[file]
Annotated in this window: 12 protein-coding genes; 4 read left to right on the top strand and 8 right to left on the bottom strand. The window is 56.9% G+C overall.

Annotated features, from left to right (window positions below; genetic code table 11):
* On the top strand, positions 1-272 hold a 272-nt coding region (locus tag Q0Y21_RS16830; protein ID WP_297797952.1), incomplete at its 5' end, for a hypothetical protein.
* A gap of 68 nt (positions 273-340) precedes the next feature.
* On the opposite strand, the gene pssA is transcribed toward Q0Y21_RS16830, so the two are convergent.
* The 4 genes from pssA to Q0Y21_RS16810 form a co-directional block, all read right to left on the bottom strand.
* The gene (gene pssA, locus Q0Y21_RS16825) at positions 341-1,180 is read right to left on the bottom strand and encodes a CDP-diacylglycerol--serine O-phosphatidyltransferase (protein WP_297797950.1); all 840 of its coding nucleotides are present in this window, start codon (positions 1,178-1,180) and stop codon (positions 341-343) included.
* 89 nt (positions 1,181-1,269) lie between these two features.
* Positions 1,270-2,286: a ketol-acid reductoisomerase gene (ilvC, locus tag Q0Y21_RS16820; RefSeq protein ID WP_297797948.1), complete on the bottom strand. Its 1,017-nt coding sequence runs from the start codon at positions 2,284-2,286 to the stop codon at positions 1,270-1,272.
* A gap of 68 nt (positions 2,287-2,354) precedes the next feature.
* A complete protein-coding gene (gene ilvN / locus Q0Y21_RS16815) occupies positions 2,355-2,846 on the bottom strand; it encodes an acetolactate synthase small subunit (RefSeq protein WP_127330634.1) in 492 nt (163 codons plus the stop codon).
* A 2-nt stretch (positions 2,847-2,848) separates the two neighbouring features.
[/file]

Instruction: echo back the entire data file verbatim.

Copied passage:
Annotated in this window: 12 protein-coding genes; 4 read left to right on the top strand and 8 right to left on the bottom strand. The window is 56.9% G+C overall.

Annotated features, from left to right (window positions below; genetic code table 11):
* On the top strand, positions 1-272 hold a 272-nt coding region (locus tag Q0Y21_RS16830; protein ID WP_297797952.1), incomplete at its 5' end, for a hypothetical protein.
* A gap of 68 nt (positions 273-340) precedes the next feature.
* On the opposite strand, the gene pssA is transcribed toward Q0Y21_RS16830, so the two are convergent.
* The 4 genes from pssA to Q0Y21_RS16810 form a co-directional block, all read right to left on the bottom strand.
* The gene (gene pssA, locus Q0Y21_RS16825) at positions 341-1,180 is read right to left on the bottom strand and encodes a CDP-diacylglycerol--serine O-phosphatidyltransferase (protein WP_297797950.1); all 840 of its coding nucleotides are present in this window, start codon (positions 1,178-1,180) and stop codon (positions 341-343) included.
* 89 nt (positions 1,181-1,269) lie between these two features.
* Positions 1,270-2,286: a ketol-acid reductoisomerase gene (ilvC, locus tag Q0Y21_RS16820; RefSeq protein ID WP_297797948.1), complete on the bottom strand. Its 1,017-nt coding sequence runs from the start codon at positions 2,284-2,286 to the stop codon at positions 1,270-1,272.
* A gap of 68 nt (positions 2,287-2,354) precedes the next feature.
* A complete protein-coding gene (gene ilvN / locus Q0Y21_RS16815) occupies positions 2,355-2,846 on the bottom strand; it encodes an acetolactate synthase small subunit (RefSeq protein WP_127330634.1) in 492 nt (163 codons plus the stop codon).
* A 2-nt stretch (positions 2,847-2,848) separates the two neighbouring features.